EDITORIAL - Orlando Sentinel
December 4, 2006
Ever wonder who has the real power in the New Florida? We're about to find out.
THE PROBLEM: As we detailed in Sunday's editorial, if South Florida developer Avatar gets its way, thousands of new residents will move next to a 12,000-acre nature preserve in Osceola County just restored to how it was 100 years ago. That means the preserve's steward, the non-profit Nature Conservancy, will have less freedom to set the fires needed to maintain a healthy habitat that will keep alive all the endangered plants and animals that now fill the property for the public to see.
Equally disturbing, the new megadevelopment could block the Florida panther, bobcats and other wildlife that now work their way to the preserve from the Everglades. That wildlife journey was part of the point of the preserve and for good reason. It sits at the Everglades' headwaters.
Can this jewel be saved? We'll see.
BEST SOLUTION: Avatar and The Nature Conservancy agree to a plan that keeps the preserve healthy while at the same time protecting Avatar's legal rights that date back 35 years when the huge Poinciana development was approved. The compromise can happen if Avatar will leave enough open land. The idea is to separate the new houses from the smoke and the critters.
Sound logical? Not to Avatar. It wants to keep open only 300 of its 3,100 acres. The Nature Conservancy wants closer to 1,500 acres left untouched, mostly near Lake Hatchineha, the lake that borders the preserve. Avatar covets the lake for the same reason The Nature Conservancy does: It's a haven for precious plants and critters. Besides, it's gorgeous. Just think what you can get for those homes. Avatar no doubt has already done the math. In fact, it has named the development Mira Lago -- Spanish for "see the lake." Doesn't sound like it will be backing off the views anytime soon.
But guess how Avatar would have its residents get to the lake? By turning into a boat-filled canal the narrow ditches that animals now can easily jump across. Even worse, about 850 feet of the canal would cut through a swath of land that the South Florida Water Management District acquired just 11 years ago to save it. Is this Florida's new definition of "saved"?
WORST SOLUTION: Politics take center stage. The two sides can't agree, and Avatar takes its case to the South Florida Water Management District board of governors. Carol Wehle, the district's executive director, has told Avatar she wants the developer to work it out with The Nature Conservancy before Avatar applies for a permit. And she's confident that the district's board would do the right thing. But how long will Carol Wehle be around? Avatar isn't planning on asking for the permit until after the first of the year, just in time for a new governor. New agency heads usually come with new governors.
Even if Ms. Wehle survives, will the district board protect the preserve? This is the same board that doesn't want the federal courts setting a deadline for the cleanup of the Everglades, even though that's the best way to assure its success.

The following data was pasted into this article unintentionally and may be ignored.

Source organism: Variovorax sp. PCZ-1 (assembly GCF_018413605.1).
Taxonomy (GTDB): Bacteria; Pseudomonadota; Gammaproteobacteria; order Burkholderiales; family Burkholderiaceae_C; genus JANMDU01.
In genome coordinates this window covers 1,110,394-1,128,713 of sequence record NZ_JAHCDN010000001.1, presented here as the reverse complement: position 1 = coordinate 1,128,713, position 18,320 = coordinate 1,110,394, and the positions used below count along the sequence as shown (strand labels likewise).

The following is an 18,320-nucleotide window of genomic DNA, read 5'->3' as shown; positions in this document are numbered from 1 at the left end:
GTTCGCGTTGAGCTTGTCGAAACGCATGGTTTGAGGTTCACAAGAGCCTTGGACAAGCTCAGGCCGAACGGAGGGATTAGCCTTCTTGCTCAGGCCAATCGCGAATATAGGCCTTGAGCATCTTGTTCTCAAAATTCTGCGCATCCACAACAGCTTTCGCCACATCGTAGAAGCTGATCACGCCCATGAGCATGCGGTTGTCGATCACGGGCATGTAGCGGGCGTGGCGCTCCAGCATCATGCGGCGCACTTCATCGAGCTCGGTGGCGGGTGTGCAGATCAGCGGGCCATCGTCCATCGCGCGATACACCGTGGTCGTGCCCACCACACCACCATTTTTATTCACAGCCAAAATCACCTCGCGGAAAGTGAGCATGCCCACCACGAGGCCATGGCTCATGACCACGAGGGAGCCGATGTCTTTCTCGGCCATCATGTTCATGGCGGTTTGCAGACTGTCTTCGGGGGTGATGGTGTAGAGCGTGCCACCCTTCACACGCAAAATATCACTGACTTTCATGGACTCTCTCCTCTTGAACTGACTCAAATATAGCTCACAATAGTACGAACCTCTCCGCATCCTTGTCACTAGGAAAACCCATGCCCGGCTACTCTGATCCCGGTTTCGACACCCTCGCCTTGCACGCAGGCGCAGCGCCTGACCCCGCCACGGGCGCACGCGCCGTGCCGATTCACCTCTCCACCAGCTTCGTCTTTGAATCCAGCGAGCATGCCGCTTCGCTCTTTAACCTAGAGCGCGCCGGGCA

Next, the governor and Cabinet would take center stage because Avatar may well need their OK to cut those canals through to Lake Hatchineha. Remember, that's public wilderness it's cutting through. Will the newly elected Cabinet have the gumption to stand up? Don't count on it. Its members don't have to run for election for another four years.
This isn't the only problem lurking here. Not only could the preserve be blocked on its western border by Mira Lago, but Florida's Turnpike Authority is studying putting something called the South Port expressway along the preserve's northern border. Forget fires if a superhighway sits at the edge of that property. Fires shut down traffic faster than you can say I-4 rush hour. And when that happens, you just stop the burns. It's too much of a hassle not to.
Can this get any worse? Yes, it can. Let's not forget why this so-called Disney Wilderness Preserve was established 14 years ago. It was in exchange for Walt Disney World and Orlando International Airport destroying hundreds of acres of swamps in their new projects -- including the town of Celebration for Disney and a new expressway for the airport. But that was years ago, most of the swamps long gone. So now Central Florida critters may lose those swamps and these swamps too. Sound fair? No, it sounds like Florida.
This issue isn't just about whether this particular preserve thrives or dies. Developers all over Florida are happily gutting swamps and paying to preserve bigger chunks elsewhere, as happened in this case. The practice even has the fancy name of "mitigation banks." But little thought has been given to the land bordering all these preserves. Oh, about 15 years ago, someone in the state Department of Natural Resources suggested establishing "greenlines" around areas like this. The idea was to make it harder to develop. It made perfect sense. Why spend all the money restoring preserves for endangered plants and animals only to have them destroyed by the next development scheme? But, as usual in Florida, it went the way of the dodo bird. The developers declared it extinct before it even got a hearing in the Legislature. That's how it works . . .
Is this also how it works? The same governments that allowed Disney and the airport to kill swamps in exchange for restoring a preserve will now allow another development to kill the swamps that were restored?
So maybe Florida is paradise after all. A paradise for the developers.
Second of two parts